Assemblywoman Barbara Clark (D-Queens Village) assured herself a 14th term as a state legislator Thursday when she fended off a challenge from Cambria Heights resident Clyde Vanel in the Democratic Party primary.
According to CBS News with 58 percent of the votes counted, Clark had 64 percent with Vanel pulling in 36 percent.
Clark said throughout the day she had a good feeling about the race due to her track record serving in the state senate
She thought that the prospects looked good based on her experience serving the district in the state senate
”I thought it would give me an edge,” she said.
With humility, she added she thought she deserved her reputation as an institution in the community.
“I feel very confident that I’ve earned it,” she said.
Clark, who was first elected to the 33rd Assembly district in 1986, appeared to benefit from the name recognition that comes along with having represented an area for so long that one becomes an institution. Her district, which includes all or parts of the neighborhoods of Bellerose, Queens Village and Cambria Heights, Hollis and St. Albans, remained largely intact after redistricting earlier this year.
At several polling sites in Queens Village and Cambria Heights two things seemed apparent. Voters were favoring Clark due to her contributions to the district over the years and recent changes to polling locations were causing confusion.
At the Grace Lutheran Day School on Springfield Boulevard in Queens Village, 18-year old Frances Adams cast her first vote ever for Clark.
“Barbara Clark really tries to help teens, like with getting jobs,” she said standing next to her mother, who said she has voted for Clark for years.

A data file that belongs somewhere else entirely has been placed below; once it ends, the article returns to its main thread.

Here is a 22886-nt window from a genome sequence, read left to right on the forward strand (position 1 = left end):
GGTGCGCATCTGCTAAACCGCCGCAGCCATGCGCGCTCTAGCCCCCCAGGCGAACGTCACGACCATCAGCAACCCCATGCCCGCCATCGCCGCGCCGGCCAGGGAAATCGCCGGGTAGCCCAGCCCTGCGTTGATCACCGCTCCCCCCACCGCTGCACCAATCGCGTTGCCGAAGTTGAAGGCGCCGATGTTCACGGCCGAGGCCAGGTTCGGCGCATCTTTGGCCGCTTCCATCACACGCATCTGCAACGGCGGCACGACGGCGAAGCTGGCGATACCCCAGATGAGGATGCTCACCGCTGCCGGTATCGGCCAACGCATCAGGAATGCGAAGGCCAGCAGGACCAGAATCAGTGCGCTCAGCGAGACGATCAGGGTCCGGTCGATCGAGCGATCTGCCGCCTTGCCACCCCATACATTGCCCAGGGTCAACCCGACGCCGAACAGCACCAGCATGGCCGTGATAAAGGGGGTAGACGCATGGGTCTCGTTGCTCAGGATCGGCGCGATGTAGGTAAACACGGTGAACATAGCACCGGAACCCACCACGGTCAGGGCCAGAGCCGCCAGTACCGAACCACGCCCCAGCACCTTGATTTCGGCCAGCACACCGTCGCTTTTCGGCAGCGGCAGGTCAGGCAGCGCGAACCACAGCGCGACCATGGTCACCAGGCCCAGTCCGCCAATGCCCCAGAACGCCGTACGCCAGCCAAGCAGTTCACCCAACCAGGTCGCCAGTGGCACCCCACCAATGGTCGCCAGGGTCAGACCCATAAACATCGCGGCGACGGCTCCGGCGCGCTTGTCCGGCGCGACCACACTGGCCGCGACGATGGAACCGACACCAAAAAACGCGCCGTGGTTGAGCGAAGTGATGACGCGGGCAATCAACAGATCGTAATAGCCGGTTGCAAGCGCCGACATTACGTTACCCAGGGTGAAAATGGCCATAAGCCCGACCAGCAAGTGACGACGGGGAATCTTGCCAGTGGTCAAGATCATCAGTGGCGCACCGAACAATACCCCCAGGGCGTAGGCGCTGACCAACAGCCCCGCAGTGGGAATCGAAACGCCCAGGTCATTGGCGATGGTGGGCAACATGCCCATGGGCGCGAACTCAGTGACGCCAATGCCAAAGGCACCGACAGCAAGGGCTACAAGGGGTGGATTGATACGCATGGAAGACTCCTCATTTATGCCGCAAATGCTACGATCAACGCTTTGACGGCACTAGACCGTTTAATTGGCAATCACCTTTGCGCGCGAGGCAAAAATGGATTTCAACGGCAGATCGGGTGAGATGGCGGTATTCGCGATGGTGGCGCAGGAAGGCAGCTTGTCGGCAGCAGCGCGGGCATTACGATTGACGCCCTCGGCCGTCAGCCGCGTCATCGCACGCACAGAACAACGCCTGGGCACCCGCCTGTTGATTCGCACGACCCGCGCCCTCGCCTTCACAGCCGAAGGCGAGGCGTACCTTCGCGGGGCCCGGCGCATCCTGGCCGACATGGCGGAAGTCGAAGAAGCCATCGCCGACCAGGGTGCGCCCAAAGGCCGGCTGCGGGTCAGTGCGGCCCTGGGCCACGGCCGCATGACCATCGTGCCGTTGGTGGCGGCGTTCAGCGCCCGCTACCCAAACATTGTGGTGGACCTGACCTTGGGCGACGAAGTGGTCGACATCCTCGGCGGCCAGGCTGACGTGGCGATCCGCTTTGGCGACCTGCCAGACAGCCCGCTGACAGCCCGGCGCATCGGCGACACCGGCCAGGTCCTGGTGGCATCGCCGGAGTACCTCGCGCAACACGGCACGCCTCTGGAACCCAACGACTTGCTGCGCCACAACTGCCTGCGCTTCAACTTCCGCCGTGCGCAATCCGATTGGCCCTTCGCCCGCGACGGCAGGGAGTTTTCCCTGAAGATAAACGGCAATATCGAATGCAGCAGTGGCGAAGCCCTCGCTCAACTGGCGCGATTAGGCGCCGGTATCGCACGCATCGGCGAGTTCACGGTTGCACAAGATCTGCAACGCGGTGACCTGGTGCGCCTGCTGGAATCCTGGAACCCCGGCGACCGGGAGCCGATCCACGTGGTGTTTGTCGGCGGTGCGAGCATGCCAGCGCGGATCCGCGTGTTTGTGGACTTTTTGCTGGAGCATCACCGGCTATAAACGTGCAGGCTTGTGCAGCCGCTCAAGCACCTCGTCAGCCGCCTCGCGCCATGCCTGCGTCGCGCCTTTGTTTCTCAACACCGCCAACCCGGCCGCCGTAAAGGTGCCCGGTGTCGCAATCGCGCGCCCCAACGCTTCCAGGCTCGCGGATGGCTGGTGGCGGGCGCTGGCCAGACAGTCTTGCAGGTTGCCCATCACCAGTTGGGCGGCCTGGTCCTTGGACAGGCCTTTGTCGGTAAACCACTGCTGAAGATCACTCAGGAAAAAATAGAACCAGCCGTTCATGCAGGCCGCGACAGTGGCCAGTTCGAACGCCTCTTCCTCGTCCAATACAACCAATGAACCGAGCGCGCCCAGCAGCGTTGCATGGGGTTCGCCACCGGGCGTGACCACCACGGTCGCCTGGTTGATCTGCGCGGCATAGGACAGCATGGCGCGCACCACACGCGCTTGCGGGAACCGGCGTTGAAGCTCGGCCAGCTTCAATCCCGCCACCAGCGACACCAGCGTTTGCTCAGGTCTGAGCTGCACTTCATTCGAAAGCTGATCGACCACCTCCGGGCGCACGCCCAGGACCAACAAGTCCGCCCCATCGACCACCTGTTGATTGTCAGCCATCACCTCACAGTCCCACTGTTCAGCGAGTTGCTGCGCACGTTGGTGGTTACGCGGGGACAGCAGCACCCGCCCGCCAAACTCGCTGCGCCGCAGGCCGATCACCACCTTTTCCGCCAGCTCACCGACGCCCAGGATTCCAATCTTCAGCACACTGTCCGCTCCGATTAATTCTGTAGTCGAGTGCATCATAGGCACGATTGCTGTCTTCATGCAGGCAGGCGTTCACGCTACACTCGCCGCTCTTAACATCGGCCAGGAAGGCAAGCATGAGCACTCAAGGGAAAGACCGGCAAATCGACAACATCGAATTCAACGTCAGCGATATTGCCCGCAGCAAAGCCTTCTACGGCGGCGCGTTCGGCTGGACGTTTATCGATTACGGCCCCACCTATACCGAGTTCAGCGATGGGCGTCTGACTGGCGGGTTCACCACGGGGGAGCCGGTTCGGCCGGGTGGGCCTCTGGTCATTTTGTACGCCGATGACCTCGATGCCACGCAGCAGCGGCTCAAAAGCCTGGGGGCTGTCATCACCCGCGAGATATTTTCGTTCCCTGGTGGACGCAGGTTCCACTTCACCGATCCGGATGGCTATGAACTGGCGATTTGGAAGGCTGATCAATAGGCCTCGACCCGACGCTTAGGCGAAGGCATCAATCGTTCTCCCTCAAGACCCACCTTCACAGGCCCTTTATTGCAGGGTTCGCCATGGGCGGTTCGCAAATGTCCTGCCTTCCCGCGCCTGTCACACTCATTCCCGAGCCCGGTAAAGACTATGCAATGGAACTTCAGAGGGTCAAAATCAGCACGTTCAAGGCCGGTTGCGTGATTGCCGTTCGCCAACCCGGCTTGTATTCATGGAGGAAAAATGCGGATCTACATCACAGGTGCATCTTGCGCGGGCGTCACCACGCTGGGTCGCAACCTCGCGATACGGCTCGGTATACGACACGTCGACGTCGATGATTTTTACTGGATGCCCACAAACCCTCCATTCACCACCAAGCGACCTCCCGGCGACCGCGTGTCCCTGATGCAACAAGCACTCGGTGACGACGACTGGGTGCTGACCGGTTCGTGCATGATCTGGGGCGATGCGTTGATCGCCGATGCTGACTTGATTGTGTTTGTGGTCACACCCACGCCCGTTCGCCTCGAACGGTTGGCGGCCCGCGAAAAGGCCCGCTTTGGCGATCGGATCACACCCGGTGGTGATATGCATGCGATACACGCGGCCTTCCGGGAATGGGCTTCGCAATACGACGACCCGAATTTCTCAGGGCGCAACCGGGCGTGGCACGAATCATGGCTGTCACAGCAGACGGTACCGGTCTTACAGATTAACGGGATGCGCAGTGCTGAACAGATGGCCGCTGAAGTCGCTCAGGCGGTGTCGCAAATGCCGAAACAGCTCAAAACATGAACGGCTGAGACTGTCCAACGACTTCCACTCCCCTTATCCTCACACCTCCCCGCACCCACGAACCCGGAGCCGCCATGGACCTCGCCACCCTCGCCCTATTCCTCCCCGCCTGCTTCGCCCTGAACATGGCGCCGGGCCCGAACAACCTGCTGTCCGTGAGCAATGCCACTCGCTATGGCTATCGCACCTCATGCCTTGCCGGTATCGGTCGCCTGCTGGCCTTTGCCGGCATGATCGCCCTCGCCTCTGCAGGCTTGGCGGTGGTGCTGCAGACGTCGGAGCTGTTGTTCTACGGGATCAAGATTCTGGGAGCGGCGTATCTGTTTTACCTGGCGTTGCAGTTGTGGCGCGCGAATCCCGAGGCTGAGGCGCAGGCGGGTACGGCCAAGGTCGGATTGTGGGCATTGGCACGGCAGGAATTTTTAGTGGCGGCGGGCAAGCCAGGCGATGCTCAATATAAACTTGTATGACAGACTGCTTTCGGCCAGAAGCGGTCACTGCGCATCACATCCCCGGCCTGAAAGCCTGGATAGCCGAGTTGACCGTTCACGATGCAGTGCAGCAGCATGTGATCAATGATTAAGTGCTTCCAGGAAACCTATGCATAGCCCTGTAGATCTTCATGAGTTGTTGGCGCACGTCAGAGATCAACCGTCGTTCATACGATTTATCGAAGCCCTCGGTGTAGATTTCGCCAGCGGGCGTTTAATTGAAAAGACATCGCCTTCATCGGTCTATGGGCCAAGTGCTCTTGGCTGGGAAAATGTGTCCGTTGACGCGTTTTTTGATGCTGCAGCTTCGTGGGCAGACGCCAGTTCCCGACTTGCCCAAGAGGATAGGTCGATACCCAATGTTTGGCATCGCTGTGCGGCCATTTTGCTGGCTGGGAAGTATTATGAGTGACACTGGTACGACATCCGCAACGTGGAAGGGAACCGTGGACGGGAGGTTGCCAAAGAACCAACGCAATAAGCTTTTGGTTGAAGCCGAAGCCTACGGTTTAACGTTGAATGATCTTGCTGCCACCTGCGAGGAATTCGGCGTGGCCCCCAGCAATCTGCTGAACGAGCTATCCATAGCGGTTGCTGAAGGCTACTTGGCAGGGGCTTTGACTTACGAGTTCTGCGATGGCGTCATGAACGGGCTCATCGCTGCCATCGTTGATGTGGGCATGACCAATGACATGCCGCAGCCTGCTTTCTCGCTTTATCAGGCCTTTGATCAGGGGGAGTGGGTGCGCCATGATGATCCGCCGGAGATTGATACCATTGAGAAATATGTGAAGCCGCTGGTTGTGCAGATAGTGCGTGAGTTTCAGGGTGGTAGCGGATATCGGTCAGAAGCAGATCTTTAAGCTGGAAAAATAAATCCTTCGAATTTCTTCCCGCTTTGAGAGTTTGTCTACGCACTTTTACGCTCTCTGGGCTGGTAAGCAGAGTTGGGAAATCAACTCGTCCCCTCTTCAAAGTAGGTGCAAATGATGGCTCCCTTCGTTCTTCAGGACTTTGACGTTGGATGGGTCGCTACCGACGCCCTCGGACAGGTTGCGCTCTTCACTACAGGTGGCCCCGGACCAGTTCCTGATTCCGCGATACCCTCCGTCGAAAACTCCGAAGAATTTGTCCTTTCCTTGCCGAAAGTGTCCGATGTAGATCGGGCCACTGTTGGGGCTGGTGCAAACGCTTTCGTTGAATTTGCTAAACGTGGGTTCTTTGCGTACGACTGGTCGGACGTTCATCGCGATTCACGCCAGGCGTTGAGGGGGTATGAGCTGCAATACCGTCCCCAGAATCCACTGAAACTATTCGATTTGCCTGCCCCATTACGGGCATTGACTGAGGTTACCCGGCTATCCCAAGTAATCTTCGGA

June Whitten, who said she has voted for the assemblywoman in the past five or six elections, said she was aware of Vanel from literature he sent to the house and a phone call she received but she felt it was wiser to keep someone in office who had experience.
“I’m just learning now about what [Vanel] wants to do,” she said. “To make changes now doesn’t seem like a good idea. I think we should keep an older person in office.”
With about 50 votes by 1 p.m., the Lutheran school was one of the quieter polling places in the district.
The real battle ground was to the south in Cambria Heights, with PS/MS 147 and Andrew Jackson High School on either side of Springfield Boulevard along 116th Ave.
By 2:30 p.m., the two schools had combined for about 400 votes and both candidates explained that the two schools had to accommodate more election districts this year due to PS 176 on 235th St. in Cambria Heights being closed due to inadequate wheel-chair accessibility.
At Andrew Jackson, Clark called the situation “totally chaotic” and, perhaps looking ahead, said it did not bode well for the general election in November.
Over at PS/MS 147, Vanel refuted the idea that voter confusion favored his opponent.
“It favors no one,” he said. “It’s not good for me, it’s not good for her and it’s not good for the process. It’s not good for anyone.”
Reach reporter Rich Bockmann by e-mail at rbockmann@
©2012 Community News Group
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